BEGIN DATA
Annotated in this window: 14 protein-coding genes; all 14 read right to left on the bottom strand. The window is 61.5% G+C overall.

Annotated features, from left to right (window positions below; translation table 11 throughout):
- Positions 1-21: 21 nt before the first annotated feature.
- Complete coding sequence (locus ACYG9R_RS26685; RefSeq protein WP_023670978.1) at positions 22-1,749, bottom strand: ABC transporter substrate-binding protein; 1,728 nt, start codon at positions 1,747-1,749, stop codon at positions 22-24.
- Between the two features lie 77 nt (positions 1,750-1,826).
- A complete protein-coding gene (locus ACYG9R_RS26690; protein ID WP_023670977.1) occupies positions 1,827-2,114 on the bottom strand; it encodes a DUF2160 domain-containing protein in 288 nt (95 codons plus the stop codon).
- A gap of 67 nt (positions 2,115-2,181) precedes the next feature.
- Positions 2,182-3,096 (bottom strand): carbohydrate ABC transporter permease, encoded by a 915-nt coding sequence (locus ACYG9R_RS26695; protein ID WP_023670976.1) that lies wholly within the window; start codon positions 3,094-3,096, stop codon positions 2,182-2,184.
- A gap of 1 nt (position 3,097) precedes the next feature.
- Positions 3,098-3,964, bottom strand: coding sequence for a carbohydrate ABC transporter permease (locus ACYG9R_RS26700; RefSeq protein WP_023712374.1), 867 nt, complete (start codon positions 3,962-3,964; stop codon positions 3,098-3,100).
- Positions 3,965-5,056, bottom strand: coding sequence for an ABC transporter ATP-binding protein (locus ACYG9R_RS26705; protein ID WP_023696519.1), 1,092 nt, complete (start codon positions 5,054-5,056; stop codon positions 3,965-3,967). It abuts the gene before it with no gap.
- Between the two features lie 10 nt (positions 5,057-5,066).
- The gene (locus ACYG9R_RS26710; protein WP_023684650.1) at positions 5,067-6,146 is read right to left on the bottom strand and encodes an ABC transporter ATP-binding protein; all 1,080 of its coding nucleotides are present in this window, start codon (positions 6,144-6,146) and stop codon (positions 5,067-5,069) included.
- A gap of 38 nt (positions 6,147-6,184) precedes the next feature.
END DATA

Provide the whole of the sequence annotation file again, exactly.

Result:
Annotated in this window: 14 protein-coding genes; all 14 read right to left on the bottom strand. The window is 61.5% G+C overall.

Annotated features, from left to right (window positions below; translation table 11 throughout):
- Positions 1-21: 21 nt before the first annotated feature.
- Complete coding sequence (locus ACYG9R_RS26685; RefSeq protein WP_023670978.1) at positions 22-1,749, bottom strand: ABC transporter substrate-binding protein; 1,728 nt, start codon at positions 1,747-1,749, stop codon at positions 22-24.
- Between the two features lie 77 nt (positions 1,750-1,826).
- A complete protein-coding gene (locus ACYG9R_RS26690; protein ID WP_023670977.1) occupies positions 1,827-2,114 on the bottom strand; it encodes a DUF2160 domain-containing protein in 288 nt (95 codons plus the stop codon).
- A gap of 67 nt (positions 2,115-2,181) precedes the next feature.
- Positions 2,182-3,096 (bottom strand): carbohydrate ABC transporter permease, encoded by a 915-nt coding sequence (locus ACYG9R_RS26695; protein ID WP_023670976.1) that lies wholly within the window; start codon positions 3,094-3,096, stop codon positions 2,182-2,184.
- A gap of 1 nt (position 3,097) precedes the next feature.
- Positions 3,098-3,964, bottom strand: coding sequence for a carbohydrate ABC transporter permease (locus ACYG9R_RS26700; RefSeq protein WP_023712374.1), 867 nt, complete (start codon positions 3,962-3,964; stop codon positions 3,098-3,100).
- Positions 3,965-5,056, bottom strand: coding sequence for an ABC transporter ATP-binding protein (locus ACYG9R_RS26705; protein ID WP_023696519.1), 1,092 nt, complete (start codon positions 5,054-5,056; stop codon positions 3,965-3,967). It abuts the gene before it with no gap.
- Between the two features lie 10 nt (positions 5,057-5,066).
- The gene (locus ACYG9R_RS26710; protein WP_023684650.1) at positions 5,067-6,146 is read right to left on the bottom strand and encodes an ABC transporter ATP-binding protein; all 1,080 of its coding nucleotides are present in this window, start codon (positions 6,144-6,146) and stop codon (positions 5,067-5,069) included.
- A gap of 38 nt (positions 6,147-6,184) precedes the next feature.